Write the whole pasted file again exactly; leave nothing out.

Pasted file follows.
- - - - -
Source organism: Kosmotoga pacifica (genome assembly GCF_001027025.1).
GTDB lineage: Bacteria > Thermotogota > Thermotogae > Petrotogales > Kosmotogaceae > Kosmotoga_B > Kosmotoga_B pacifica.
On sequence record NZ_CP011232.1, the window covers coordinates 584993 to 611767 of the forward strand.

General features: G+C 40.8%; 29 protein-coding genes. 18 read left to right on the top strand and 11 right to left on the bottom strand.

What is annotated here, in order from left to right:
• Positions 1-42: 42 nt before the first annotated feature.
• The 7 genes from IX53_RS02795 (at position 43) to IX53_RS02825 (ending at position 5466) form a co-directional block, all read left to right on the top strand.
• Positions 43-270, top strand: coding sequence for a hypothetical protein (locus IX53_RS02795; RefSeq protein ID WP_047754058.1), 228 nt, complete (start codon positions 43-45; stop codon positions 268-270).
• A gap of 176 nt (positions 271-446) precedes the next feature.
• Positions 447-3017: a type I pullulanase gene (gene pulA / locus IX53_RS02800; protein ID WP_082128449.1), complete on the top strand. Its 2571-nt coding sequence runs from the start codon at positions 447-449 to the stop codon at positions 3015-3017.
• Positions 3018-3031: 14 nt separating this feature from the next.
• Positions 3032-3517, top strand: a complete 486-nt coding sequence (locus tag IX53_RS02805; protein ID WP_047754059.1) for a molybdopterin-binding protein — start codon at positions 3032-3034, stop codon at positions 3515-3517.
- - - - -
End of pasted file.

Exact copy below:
Source organism: Kosmotoga pacifica (genome assembly GCF_001027025.1).
GTDB lineage: Bacteria > Thermotogota > Thermotogae > Petrotogales > Kosmotogaceae > Kosmotoga_B > Kosmotoga_B pacifica.
On sequence record NZ_CP011232.1, the window covers coordinates 584993 to 611767 of the forward strand.

General features: G+C 40.8%; 29 protein-coding genes. 18 read left to right on the top strand and 11 right to left on the bottom strand.

What is annotated here, in order from left to right:
• Positions 1-42: 42 nt before the first annotated feature.
• The 7 genes from IX53_RS02795 (at position 43) to IX53_RS02825 (ending at position 5466) form a co-directional block, all read left to right on the top strand.
• Positions 43-270, top strand: coding sequence for a hypothetical protein (locus IX53_RS02795; RefSeq protein ID WP_047754058.1), 228 nt, complete (start codon positions 43-45; stop codon positions 268-270).
• A gap of 176 nt (positions 271-446) precedes the next feature.
• Positions 447-3017: a type I pullulanase gene (gene pulA / locus IX53_RS02800; protein ID WP_082128449.1), complete on the top strand. Its 2571-nt coding sequence runs from the start codon at positions 447-449 to the stop codon at positions 3015-3017.
• Positions 3018-3031: 14 nt separating this feature from the next.
• Positions 3032-3517, top strand: a complete 486-nt coding sequence (locus tag IX53_RS02805; protein ID WP_047754059.1) for a molybdopterin-binding protein — start codon at positions 3032-3034, stop codon at positions 3515-3517.